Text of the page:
Theo and her brother have just moved to Nightfall, Oregon from Tempe, Arizona. Fresh from their parents' divorce they're spending the summer with their eccentric grandmother. But Theo and Marco soon learn the town isn't everything that it seems. And while Theo is trying to puzzle what it is that makes this town so weird, Marco is enamored with a beautiful, enigmatic local.

It takes a bold author to take a beloved 1980s classic movie (a perfect gem of a film to be honest). While In Nightfall claims it's The Lost Boys meets Buffy the Vampire Slayer (???). In actuality, it's pretty much The Lost Boys entirely (albeit with more girls). Now I have to say this here and now because I'm sure my review of this book is tainted by the fact that The Lost Boys is one of my favorite movies ever (like of all time - as in I used to dress like Jami Gertz's Star), and maybe Young's too. (I don't know her so can't say for sure.) Not to mention one of the best soundtracks in the history of soundtracks. And I think other fans of this film will agree with me when I say that Edgar and Alan Frog were (arguably) the greatest part of the film. Here they're horror podcasters (ticking off the token gay box). Sadly the podcasters don't even approach Frog status. Finally, how dare you rewrite The Lost Boys without a greased up saxophone player? The audacity! (That's a bit tongue in cheek.)

Thank you to NetGalley and the publishers for this ARC. Unfortunately, In Nightfall had gigantic shoes to fill, and couldn't hit the mark for me.

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I enjoyed every single page of In Nightfall by Suzanne Young. I can't imagine anyone picking this up and not having a great time. So many badass characters.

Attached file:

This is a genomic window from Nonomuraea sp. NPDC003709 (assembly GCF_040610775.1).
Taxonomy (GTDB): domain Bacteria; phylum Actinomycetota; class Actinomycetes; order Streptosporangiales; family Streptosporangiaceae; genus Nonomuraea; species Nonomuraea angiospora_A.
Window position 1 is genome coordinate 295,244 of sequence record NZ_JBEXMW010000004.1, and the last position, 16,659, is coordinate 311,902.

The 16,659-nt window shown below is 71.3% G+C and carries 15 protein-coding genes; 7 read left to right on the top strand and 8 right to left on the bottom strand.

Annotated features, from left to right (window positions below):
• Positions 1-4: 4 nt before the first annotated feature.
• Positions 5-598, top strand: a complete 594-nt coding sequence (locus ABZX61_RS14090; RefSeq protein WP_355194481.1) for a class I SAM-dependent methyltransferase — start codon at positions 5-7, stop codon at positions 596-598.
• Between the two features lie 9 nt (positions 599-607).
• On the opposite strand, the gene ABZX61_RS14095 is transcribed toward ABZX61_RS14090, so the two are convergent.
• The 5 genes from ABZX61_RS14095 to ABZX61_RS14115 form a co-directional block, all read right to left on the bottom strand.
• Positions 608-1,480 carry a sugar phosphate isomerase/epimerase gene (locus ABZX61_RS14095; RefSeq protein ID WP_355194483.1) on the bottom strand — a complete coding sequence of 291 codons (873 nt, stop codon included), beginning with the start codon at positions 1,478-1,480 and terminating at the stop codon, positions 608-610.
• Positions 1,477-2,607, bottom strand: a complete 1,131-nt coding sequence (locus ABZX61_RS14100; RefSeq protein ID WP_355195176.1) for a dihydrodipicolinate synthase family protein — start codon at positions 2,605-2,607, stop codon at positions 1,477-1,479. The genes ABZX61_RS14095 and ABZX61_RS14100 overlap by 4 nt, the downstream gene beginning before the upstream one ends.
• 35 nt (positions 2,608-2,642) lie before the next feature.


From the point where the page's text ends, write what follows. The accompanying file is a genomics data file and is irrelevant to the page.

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This was one of those books where the cover jumped out at me the moment, I opened my email with the information for this book tour. After reading the description of the book with the comps to one of my all-time favorites of the Corey’s movies, The Lost Boys combined with one of the few tv shows that I watched religiously from its pilot to its finale as a teen and young adult, Buffy the Vampire Slayer, I knew that this was something I had to read and that I had to be a part of this tour. Now, I will fully admit, that after having read another young adult book that was described as a gender bent The Lost Boys that came out a few years ago and ended up being a complete disappointment as it “borrowed” from the original film just a little too much, I was wary going into In Nightfall.

Thankfully any anxiety I had going into this book were quickly squashed as it became quite apparent from the first few chapters that while I could see where The Lost Boys had been an inspiration, the author took the basic concept of two teens moving with their recently divorced parent to a completely different town that just happens to be infested with vampires, and truly made the story her own. Suzanne Young has managed to create a modern-day YA vampire horror that can stand on its own and carves its own space onto any vampire lovers’ bookshelf.

While this is a horror story with a group of vampires and quite a bit of blood once the fighting said vampires begins, it’s much more than that. There’s also a mystery that runs throughout the book, as Theo not only works to figure out what has happened to her brother that is making him act so strangely, but also what the true story behind the town’s famed “Midnight Dive” is. To aid Theo in her research are a pair of podcasters, Elijah and Felix, who travel all over investigating different horror stories and their origins. I loved the inclusion of the podcasters because it was through them that Theo really first began to question what she was being presented with along with the motives of Minnow and her friends when it came to Theo’s family.